We knew a man that grew up in a devout Catholic family and struggled with questions to a point that enabled him to see past the trivial arguments of one religion and become Spiritual –a gift so few are able to savor. His Bible bore the notes of lifelong study –it was a diary of his journey. Dad was big, but so was his heart. He cried with me when I didn’t make the cheerleading squad. He would hold my brother in his lap, kiss him and say “I love you” well into the teen years when most Fathers would only chance a handshake and a curt nod to their sons. He rubbed Mom’s feet, called her Sugars, and obeyed every command issued from her small body. Despite his rough exterior Dad had the spirit of a gentle teacher. He made mistakes but he owned up to his faults. Most importantly, he recognized the transformative power of forgiveness and pure love. We knew he could do better than the beak-faced nun who robbed a beautiful boy’s curiosity and replaced it with fear. “What happens if you open your eyes when you pray?” my 5-year-old Dad asked the nun. “You’ll see Jesus. He’ll be so bright that it will burn out your pupils and you’ll be blind for the rest of your life,” barked the nun. “Why would he hurt me? I love him,” said Dad softly. “Because boys like you make Jesus cry.
No more questions!” said the nun, rapping Dad’s knuckles with her ruler. Each Sunday Dad arrived early and folded himself into the teacher’s chair. Washed by the morning sun, his face seemed to glow with excitement about God’s message. But even a large prison guard proved no match for an out-of-control adolescent boy. Dad worked with rapists, murderers, and child molesters during the week, but called this kid from Sunday school the Devil. One Sunday the Devil stole Dad’s Bible. They were in a Church, Bibles were everywhere, but Dad’s Bible was so much more than a book. It was his decades of study, his diary, his photo album, his only possession that kept him grounded and guided. The Devil found a weakness. After searching the Devil and finding his Bible, Dad quit. “I’m out of here,” Dad said. “Good. You made Jesus seem like a pussy anyway. I think he was more like an action hero. I bet he carried swords and wore that crown of thorns all the time just to scare people and show how much he kicked ass, eye-for-an-eye style,” said the Devil, punching at imaginary attackers in the air. Dad paused, summoning the ghost from the past. “Boys like you make Jesus cry,” he said.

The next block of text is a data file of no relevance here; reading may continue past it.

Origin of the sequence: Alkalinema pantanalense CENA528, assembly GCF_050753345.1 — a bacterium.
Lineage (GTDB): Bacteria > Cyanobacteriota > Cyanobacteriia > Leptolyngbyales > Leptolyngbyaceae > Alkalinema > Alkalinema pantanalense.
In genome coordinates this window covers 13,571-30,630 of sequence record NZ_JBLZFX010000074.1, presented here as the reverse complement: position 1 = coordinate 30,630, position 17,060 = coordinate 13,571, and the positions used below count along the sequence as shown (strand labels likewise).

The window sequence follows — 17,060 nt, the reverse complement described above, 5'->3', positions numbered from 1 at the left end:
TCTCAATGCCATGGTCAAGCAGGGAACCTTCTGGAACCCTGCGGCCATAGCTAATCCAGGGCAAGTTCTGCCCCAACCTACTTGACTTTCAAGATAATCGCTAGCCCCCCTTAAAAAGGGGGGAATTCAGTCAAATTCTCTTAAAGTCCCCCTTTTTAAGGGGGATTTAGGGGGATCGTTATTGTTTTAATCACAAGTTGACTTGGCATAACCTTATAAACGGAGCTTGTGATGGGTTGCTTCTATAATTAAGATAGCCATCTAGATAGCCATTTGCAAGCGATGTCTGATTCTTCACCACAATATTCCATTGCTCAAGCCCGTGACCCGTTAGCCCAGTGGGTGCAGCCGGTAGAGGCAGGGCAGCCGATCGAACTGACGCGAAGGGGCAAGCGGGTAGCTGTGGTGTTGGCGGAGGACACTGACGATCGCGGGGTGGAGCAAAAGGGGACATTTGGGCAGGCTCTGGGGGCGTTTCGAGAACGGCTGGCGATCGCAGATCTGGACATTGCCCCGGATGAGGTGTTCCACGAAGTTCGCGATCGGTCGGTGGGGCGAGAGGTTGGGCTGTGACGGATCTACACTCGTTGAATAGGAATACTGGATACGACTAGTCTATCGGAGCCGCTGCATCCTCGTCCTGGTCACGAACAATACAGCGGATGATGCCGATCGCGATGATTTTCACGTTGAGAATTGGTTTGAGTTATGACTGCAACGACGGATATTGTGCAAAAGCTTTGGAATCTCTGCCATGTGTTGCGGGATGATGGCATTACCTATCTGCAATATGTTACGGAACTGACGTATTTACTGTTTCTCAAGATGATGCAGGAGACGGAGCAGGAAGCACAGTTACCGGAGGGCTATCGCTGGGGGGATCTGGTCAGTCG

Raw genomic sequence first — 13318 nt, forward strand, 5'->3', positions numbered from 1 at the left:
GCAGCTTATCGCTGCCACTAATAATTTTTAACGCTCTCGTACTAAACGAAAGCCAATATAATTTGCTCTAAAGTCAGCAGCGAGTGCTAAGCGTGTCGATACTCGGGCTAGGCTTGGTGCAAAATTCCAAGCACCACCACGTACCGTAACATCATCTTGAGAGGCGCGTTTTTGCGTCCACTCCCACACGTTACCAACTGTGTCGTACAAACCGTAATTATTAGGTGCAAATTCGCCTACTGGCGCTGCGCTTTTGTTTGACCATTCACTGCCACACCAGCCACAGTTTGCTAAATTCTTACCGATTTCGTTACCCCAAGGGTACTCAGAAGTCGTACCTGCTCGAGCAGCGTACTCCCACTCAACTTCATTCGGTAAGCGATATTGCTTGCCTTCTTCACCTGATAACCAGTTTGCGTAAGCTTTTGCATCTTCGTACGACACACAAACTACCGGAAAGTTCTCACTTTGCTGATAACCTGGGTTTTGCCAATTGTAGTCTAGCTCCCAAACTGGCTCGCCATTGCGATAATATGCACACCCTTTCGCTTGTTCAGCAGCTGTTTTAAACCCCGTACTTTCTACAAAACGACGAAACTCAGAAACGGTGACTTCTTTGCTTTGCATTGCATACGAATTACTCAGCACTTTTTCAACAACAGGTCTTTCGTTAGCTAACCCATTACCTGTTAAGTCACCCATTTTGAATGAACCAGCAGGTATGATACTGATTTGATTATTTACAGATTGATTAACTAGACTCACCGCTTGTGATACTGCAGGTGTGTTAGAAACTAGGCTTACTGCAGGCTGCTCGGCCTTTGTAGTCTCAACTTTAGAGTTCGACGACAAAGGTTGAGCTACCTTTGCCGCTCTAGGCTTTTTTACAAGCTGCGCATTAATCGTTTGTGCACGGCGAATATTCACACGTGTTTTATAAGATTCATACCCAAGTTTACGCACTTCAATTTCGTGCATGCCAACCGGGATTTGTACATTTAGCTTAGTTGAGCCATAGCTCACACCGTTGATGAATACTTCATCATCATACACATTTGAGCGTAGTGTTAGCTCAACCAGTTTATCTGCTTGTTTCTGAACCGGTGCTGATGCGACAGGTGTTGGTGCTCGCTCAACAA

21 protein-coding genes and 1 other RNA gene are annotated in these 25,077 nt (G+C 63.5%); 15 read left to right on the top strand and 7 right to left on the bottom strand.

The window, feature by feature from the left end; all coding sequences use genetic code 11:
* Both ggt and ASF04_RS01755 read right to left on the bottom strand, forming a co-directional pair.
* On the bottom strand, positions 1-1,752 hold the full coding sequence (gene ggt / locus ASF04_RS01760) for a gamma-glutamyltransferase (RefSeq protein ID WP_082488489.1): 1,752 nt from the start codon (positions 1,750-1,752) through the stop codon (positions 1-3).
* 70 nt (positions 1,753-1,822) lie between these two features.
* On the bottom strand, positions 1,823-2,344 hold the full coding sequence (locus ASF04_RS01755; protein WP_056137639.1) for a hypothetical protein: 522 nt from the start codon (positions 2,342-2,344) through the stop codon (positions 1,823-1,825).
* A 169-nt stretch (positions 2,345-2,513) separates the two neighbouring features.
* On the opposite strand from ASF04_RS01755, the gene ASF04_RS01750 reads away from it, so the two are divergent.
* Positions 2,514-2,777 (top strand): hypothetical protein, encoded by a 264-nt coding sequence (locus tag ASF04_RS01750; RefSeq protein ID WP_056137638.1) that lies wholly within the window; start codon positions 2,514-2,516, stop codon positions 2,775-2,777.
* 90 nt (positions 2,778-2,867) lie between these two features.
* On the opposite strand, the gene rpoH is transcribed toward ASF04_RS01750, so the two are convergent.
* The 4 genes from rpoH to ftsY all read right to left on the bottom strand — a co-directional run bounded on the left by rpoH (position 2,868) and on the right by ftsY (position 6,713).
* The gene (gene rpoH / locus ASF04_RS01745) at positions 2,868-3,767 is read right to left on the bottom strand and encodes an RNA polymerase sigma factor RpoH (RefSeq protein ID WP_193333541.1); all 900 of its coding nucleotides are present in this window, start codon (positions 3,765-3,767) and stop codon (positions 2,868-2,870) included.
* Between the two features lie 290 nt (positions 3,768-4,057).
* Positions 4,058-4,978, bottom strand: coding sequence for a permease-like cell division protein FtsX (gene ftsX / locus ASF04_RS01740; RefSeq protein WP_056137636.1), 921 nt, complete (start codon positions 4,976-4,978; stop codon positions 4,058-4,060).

Part III: Fire and Brimstone
Seeing Mom set fire to the Church was like watching the Pope scratch lottery tickets with a cigarette hanging from his lips.
Her arson was accidental but I still couldn’t believe my eyes. I was being forced to help decorate the Sanctuary for Christmas. As a High School student, I had little free time –there were boys to kiss, beers to bong, gossip to spread…decorating for Jesus was a sentence worse than death. Church service was over and the smoke from extinguished candles tickled my nose. That was supposed to be the smell of freedom yet there I was, digging though an impossibly dark closet. After I broke a few bulbs and cracked some candles, Mom told me to move, she’d find the Nativity scene without doing damage. Mom pulled out the plastic two foot Virgin Mary. We stood for a moment looking into her painted eyes. No way she’s a virgin, I thought. Suddenly darkness, leathery wings and screeches were tangled in my hair. I screamed and pawed frantically at my head.